Africa, the second largest continent on earth and the second largest population. According to paleoanthropologists, Eastern Africa is the oldest inhabited place on Earth and the birthplace of the human species.  The earliest human evidence being found in Ethiopia’s Omo Kibish area with fossil finds dated to some 200,000 years ago. According to the United Nations, there are 54 countries in Africa. Nigeria being the most populous and the Seychelles the least.

I start this leg of the trip in Cairo, Egypt.  A sprawling city with a population in excess of 16 million, it is one of the most densely populated cities in the world. The city looks like a building site. Skyscrapers half finished, major roads full of sand and everything else you can imagine. However, it is not as chaotic as say New Dehli or Tehran.

Cairo -Egypt. Population over 16 million.

I’m currently staying in the Maadi district. It’s on the edge of Cairo, mainly home to expats and wealthy Egyptians. It’s a very peaceful neighbourhood and the road outside my accommodation leads directly south.  They build the housing blocks right on top of the next one, with little gaps and then left half finished. I counted one tower block, 45 storeys.

Maadi district of Cairo.
Maadi district of Cairo.

Today I visited the world famous Pyramids of Giza.

Pyramids of Giza, Egypt
Pyramids of Giza, Egypt

Situated on the Giza Plateau, the Pyramids rise above Cairo. Some might find the views from the Pyramids less than ideal, expecting expanses of desert and that certainly isn’t the case.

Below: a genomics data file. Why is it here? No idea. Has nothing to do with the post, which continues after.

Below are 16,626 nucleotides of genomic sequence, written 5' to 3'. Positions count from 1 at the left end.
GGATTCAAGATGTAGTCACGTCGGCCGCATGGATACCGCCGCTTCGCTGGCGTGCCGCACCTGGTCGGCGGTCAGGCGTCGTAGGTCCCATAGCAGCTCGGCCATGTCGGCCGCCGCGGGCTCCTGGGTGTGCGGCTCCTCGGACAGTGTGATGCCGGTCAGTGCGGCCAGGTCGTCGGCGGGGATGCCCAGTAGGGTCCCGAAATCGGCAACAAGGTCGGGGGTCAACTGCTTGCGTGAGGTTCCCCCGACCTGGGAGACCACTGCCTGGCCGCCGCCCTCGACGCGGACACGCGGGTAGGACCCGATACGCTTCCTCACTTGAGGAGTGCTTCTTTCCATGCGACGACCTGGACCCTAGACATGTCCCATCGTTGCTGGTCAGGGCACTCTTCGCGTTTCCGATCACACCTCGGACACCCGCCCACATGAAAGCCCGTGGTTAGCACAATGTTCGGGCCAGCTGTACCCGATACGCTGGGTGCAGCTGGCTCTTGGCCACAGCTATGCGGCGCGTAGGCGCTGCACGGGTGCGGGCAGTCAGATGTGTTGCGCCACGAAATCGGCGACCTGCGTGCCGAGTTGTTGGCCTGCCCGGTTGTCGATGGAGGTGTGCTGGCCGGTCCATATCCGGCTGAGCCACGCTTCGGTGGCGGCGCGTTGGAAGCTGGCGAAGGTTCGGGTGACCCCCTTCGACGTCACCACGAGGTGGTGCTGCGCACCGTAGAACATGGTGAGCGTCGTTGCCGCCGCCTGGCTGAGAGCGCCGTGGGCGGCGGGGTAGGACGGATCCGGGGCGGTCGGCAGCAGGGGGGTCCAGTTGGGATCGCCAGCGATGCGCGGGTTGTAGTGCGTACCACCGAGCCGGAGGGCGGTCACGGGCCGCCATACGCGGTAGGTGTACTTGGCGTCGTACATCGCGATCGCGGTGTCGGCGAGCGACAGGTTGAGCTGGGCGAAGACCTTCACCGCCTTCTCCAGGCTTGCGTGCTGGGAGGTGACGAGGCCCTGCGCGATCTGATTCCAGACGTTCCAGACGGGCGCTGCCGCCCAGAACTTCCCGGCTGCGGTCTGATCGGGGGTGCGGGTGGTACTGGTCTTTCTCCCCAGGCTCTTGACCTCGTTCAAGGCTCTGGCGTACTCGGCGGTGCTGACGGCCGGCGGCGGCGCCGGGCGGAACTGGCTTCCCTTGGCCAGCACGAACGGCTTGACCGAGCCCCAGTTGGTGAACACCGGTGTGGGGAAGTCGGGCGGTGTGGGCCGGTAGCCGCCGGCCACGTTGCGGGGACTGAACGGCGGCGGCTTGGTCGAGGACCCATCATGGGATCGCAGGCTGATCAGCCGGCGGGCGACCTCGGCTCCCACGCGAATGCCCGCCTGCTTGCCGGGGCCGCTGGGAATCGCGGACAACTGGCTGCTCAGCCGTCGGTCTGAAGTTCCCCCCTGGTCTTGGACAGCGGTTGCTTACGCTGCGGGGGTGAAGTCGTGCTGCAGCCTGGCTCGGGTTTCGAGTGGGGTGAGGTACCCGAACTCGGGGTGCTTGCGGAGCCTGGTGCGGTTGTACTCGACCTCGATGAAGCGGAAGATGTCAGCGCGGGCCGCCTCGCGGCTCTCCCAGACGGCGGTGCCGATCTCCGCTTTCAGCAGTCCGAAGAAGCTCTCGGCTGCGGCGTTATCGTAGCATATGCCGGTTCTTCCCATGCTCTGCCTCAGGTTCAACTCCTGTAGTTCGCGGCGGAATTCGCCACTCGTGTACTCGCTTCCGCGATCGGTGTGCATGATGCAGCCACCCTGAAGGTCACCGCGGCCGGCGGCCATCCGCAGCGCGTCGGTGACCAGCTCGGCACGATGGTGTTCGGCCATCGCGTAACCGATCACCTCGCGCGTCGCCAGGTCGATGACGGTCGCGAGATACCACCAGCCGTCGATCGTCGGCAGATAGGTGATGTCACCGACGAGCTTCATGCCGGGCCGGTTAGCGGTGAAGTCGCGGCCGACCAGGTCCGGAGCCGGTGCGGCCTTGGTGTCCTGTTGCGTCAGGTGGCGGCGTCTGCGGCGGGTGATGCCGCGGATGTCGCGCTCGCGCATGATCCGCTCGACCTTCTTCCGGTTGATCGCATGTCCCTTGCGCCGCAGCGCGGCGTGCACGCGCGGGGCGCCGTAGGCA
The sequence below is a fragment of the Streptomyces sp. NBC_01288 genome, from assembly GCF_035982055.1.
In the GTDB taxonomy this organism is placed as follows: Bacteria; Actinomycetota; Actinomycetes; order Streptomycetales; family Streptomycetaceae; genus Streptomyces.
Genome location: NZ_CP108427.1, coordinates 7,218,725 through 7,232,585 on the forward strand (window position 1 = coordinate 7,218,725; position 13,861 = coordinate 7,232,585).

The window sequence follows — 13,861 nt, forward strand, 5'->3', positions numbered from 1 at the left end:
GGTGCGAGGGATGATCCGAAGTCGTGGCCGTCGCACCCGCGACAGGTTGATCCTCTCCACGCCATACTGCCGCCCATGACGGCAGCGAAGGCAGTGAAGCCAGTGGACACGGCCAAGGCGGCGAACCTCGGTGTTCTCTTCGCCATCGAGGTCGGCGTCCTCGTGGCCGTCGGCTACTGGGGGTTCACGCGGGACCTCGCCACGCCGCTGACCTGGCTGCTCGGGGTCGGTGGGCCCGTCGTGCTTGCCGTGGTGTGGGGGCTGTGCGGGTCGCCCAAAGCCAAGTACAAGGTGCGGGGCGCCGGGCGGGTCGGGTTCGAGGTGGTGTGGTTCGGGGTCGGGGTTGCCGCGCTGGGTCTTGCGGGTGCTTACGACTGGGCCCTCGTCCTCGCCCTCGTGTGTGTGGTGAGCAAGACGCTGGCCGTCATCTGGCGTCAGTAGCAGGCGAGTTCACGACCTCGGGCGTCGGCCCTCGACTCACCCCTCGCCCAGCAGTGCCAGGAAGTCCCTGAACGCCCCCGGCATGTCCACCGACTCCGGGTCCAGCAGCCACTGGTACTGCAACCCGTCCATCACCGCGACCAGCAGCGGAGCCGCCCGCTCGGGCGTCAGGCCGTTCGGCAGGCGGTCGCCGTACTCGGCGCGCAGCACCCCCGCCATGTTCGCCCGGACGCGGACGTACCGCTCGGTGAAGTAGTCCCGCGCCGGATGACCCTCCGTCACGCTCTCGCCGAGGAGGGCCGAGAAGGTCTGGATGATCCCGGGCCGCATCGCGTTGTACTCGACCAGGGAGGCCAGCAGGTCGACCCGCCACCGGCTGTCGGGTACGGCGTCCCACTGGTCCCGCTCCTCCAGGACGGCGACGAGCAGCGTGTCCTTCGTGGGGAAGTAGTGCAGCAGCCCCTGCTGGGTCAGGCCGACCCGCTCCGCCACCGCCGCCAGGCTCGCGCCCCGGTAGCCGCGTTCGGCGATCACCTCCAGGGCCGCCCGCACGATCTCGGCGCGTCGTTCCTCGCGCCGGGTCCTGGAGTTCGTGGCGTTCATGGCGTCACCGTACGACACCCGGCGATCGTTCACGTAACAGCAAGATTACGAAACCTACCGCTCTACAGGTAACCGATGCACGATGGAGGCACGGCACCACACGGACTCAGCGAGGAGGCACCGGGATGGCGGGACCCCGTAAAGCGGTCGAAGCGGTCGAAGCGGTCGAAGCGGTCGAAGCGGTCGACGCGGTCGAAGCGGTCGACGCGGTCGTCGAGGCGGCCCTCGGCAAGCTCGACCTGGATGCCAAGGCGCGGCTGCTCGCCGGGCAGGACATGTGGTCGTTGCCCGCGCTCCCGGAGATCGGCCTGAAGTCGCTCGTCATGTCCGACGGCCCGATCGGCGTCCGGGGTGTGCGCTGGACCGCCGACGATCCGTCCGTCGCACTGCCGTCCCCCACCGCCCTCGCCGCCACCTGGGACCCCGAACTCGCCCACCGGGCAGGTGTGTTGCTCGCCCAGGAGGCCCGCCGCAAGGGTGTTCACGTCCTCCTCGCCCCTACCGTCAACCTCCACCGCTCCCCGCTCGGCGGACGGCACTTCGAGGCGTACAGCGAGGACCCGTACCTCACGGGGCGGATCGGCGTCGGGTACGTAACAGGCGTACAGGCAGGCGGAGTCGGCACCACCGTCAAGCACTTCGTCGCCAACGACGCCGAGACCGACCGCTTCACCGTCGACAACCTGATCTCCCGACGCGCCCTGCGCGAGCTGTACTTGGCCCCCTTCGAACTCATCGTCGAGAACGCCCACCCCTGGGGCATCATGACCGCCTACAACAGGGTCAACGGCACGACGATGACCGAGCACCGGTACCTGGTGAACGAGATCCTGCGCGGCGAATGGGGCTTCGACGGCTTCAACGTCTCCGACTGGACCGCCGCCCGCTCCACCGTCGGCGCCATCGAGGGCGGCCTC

Temple of the Sphinx
Temple of the Sphinx

I paid 120 Egyptian Pounds for my ticket to enter the complex and the first monument you come across is the Sphinx, the human headed lion. At this point, the hawkers are out in force offering camel and horse rides.

Great Pyramid of Khufu
Great Pyramid of Khufu

From the Sphinx you walk up a gentle rocky slope and the Khufu Pyramid greets you.  Standing over 137m high and constructed using 2 million stone rocks, it’s some structure.

The Great Pyramid of Khufu
The Great Pyramid of Khufu

I then ambled about trying to dodge the attention of camel hawkers. To be fair I didn’t get as much hassle as I was expecting.

Pyramid of Khafre with the Great Pyramid in the background
Pyramid of Khafre with the Great Pyramid in the background
Camel rides for the tourists -Giza Pyramids
Camel rides for the tourists -Giza Pyramids

I stayed at the site for about 4 hours before making my way over to Tahrir Square.

The Great Pyramid with the Pyramid of Menkaure in the background
The Great Pyramid with the Pyramid of Menkaure in the background

Tahrir square (liberation square) is also known as ‘Martyr Square’ and has been the focal point of many demonstrations in Cairo. In 2011, 50,000 protestors gathered in Tahrir Square to protests against the former president, Hosni Mubarak. Unfortunately, Tahrir Square has also been the scene of sexual assaults against women.

The Mogamma government building, Tahrir Square
The Mogamma government building, Tahrir Square

Basically, Tahrir Square is a traffic roundabout. The Mogamma government building above, has been used in Egyptian cinema as a symbol of all that is wrong with Egyptian society with all its unbearable bureaucracy, I can relate to that.

Street Art, Cairo
Street Art, Cairo